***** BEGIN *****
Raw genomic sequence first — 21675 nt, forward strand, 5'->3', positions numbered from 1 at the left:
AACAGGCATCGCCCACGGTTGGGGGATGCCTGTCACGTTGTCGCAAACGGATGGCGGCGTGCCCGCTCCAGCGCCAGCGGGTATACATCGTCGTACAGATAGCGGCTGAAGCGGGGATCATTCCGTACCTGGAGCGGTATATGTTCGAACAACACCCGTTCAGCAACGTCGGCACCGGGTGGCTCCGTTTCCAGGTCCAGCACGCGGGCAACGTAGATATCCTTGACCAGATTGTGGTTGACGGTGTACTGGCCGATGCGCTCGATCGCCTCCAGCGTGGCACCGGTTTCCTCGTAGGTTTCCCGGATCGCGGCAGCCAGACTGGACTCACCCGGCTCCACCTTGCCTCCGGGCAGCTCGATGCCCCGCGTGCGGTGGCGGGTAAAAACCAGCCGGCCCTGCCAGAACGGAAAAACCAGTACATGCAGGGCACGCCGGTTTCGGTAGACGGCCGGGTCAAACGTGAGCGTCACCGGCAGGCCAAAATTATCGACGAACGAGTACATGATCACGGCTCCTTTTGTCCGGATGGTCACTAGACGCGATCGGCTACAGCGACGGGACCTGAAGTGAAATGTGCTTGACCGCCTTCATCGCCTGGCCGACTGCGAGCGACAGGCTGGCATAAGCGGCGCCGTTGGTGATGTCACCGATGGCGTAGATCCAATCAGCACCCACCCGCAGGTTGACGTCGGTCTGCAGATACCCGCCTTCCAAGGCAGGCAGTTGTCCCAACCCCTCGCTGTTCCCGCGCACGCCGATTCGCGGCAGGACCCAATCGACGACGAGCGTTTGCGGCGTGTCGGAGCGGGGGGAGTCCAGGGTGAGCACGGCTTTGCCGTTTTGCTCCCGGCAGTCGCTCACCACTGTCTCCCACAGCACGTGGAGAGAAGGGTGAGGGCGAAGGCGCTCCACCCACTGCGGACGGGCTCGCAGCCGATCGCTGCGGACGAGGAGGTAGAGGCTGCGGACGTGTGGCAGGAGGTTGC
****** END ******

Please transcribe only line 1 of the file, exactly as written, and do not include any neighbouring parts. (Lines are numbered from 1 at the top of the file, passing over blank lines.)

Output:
Raw genomic sequence first — 21675 nt, forward strand, 5'->3', positions numbered from 1 at the left: